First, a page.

Nagaboshi Tomio, The Bodhisattva warriors

 

As much as all the new age teachers would like you to think meditation is not about feeling good or stress reduction. Those are side effects of meditation.  Meditation is a practice that makes you directly confront the notion of the “self”.  To face what “we” are all afraid to face.

 

It is no wonder that the average person finds it difficult to practice any form of meditation, and finds self-observation even harder. If one succeeds, even to a small degree, the habitual patterns of consciousness will reappear, making it seem very attractive to desist from further attempts.

Nagaboshi Tomio, The Bodhisattva warriors

 

In order to maintain its position vis-a’-vis the outer world the mind requires a baseline (or reference point) from which to work, and to this end forms the “self” to centralize its activities.

Nagaboshi Tomio, The Bodhisattva warriors

 

Buddhism is not just a faith or a religion, it is first and foremost a practice. Did “you” ever feel like you were fighting your “self” in your practice?  Well……you are!  You always have been since you picked up your first book on Buddhism or attended your first Buddhist lecture, or meditation session. This is why Buddhism is a practice and you never know when or if that practice will ever be complete.  This is a good reason that Buddhist should not be like other religions and judge people on how Buddhist they or their actions are.  We are all in the same fight, a fight with ourselves! It is also why we cannot give up on the practice.  Buddhist practice is often compared to a light that we are shining in the darkness.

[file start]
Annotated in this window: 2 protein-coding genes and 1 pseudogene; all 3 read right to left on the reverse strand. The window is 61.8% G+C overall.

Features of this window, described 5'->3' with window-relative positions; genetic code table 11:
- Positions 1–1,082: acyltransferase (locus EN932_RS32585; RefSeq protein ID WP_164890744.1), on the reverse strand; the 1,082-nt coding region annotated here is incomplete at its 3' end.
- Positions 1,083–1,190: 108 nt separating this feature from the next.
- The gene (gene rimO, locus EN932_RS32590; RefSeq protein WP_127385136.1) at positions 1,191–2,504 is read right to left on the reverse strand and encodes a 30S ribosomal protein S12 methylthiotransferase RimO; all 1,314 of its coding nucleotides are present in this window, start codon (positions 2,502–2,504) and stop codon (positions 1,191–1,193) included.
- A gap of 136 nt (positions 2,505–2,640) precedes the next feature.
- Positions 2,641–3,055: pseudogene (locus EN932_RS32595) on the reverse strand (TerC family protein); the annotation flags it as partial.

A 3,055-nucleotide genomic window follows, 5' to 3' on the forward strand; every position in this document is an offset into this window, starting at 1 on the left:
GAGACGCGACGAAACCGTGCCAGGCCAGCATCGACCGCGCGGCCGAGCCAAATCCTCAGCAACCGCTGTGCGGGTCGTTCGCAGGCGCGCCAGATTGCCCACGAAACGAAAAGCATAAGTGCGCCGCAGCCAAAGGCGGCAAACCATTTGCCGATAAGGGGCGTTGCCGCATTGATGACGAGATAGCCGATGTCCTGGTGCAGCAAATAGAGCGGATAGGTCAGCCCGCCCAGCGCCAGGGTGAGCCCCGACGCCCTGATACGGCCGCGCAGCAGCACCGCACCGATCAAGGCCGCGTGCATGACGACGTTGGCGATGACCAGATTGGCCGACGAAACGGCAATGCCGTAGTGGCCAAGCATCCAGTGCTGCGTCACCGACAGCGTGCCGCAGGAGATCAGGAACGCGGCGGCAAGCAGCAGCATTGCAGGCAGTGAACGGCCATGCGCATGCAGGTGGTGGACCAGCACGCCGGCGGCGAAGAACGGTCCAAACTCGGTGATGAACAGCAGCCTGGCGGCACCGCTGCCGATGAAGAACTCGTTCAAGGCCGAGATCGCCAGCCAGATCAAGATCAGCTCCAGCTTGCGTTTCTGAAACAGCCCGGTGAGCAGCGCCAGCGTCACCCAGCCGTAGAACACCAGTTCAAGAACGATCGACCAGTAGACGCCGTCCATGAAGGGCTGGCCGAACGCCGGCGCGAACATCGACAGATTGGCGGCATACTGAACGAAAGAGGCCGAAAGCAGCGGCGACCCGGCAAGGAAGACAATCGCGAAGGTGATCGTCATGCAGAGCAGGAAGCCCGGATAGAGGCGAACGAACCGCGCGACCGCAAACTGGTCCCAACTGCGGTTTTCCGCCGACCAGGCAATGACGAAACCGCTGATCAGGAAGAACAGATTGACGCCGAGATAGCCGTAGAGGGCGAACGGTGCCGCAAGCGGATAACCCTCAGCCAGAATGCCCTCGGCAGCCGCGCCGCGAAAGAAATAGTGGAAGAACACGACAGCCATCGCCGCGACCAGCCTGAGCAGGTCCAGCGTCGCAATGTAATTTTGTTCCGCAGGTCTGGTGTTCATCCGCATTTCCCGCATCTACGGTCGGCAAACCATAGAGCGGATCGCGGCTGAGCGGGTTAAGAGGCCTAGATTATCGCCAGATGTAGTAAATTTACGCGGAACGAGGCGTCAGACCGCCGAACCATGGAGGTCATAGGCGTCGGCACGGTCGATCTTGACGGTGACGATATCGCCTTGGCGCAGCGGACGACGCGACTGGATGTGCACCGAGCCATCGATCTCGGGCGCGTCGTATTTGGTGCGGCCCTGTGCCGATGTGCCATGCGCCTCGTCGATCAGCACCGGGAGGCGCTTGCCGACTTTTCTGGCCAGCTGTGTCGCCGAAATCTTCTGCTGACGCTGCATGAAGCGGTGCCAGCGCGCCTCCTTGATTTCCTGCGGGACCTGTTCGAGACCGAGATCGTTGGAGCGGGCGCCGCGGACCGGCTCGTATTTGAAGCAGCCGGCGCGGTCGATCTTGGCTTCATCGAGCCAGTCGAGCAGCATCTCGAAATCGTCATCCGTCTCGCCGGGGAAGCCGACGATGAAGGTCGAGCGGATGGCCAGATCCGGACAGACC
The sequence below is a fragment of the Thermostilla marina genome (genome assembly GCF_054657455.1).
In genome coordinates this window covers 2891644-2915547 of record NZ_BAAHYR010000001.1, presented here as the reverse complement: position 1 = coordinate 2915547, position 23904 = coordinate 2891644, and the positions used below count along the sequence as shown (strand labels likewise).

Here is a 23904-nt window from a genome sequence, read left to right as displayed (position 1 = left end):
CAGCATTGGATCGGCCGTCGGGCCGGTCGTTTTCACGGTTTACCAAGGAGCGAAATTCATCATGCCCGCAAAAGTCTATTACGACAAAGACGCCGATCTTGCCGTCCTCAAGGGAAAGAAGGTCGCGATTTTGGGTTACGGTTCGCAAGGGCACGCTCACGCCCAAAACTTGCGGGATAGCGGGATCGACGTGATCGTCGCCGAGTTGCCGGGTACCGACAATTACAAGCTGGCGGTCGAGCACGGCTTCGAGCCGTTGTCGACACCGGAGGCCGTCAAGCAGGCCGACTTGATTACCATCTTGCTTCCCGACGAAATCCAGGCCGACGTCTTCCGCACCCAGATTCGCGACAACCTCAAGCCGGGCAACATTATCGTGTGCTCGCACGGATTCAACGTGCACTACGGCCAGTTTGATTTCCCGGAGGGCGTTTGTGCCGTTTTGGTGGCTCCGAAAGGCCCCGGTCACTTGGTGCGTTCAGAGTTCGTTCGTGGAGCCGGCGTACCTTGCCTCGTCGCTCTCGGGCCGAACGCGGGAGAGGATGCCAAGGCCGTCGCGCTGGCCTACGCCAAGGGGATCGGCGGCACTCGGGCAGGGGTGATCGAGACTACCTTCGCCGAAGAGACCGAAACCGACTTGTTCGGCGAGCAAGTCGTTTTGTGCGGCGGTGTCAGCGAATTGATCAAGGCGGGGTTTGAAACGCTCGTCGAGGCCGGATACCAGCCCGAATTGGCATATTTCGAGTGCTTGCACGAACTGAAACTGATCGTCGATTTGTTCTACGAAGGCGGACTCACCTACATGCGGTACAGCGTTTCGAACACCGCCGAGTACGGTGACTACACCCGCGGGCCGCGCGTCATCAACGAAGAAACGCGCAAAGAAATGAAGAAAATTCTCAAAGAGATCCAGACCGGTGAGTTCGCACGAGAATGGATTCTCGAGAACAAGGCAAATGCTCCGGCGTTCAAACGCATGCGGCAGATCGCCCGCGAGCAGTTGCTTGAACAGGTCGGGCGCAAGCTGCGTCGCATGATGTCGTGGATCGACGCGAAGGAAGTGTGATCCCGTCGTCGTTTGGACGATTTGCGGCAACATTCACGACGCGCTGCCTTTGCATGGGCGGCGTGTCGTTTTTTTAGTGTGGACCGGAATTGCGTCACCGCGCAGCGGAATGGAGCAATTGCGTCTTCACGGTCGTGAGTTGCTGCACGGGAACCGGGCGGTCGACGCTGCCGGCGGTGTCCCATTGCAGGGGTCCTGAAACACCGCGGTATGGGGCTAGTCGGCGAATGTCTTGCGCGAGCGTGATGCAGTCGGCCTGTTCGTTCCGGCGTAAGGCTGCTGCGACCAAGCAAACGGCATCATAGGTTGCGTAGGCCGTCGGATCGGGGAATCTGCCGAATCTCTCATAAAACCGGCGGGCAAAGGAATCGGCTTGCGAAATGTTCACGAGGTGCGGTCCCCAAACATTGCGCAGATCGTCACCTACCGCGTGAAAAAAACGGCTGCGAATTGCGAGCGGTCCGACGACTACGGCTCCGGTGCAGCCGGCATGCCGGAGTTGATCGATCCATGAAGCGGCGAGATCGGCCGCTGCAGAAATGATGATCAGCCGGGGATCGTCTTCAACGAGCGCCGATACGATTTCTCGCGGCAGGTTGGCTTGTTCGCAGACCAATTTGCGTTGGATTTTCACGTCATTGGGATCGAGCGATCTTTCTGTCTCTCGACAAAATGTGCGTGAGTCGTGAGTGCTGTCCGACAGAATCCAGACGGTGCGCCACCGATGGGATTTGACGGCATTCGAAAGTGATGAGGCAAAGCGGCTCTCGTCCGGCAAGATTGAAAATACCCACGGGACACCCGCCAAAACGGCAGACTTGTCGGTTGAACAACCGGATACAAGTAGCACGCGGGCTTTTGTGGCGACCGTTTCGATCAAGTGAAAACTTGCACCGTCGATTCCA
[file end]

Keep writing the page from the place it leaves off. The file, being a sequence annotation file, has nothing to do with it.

Unlike Psychology, the Buddhist ontology of consciousness arises from direct experience and in Buddhism we find out about the minds patterns and activities predominantly by direct, personal, observation.

Nagaboshi Tomio, The Bodhisattva warriors

 

“The ego is like a black mouse in a black colored, darken room.  You are seated in a black chair in the center of this room and have a small black torch (flashlight). Every now and then you hear a noise and flash the torch to see what the noise is, but the mouse hurries away. Your torch beam is very small and you cannot discover the mouse’s whereabouts. Only its sound tells you the mouse is there. As you grow more skillful, your torch beam grows bigger, and the mouse has to run more quickly to escape your beam. Its speed increases and increases as your beam grows. The mouse gnaws at the chair and tries in other ways to distract you. If you continue, your beam grows larger and larger until the mouse cannot escape it any longer. Finally, when you have the torch at full beam width, the whole room is bathed in its bright light and the mouse cannot escape it. When this occurs the mouse will evaporate into nothingness.”

Nagaboshi Tomio, The Bodhisattva warriors

 

All the different traditions, The Hinayana, The Mahayana, The Vajrayana are just in reality different practices that have been refined over time to point out the same truths about the nature of the self.  They are in and of their-selves Upaya (Expedient or Skillfull means).  No one of them is the right one.  They are not opposing.  They only really differ in methodology of practice to get at this difficult notion.  Once the nature of the “self’ is understood it removes the obstructions that stop our compassion and understanding for all the beings of the universe.  The “self” gets in the way of our understanding of truth, of our true Buddha Nature.  We Buddhist are always looking for that higher level maybe even mystical teaching.  I am here to tell you that the teaching on Anatta (Not-self) is above all the teaching that all the Buddha Dharma hinges on.  So look no further.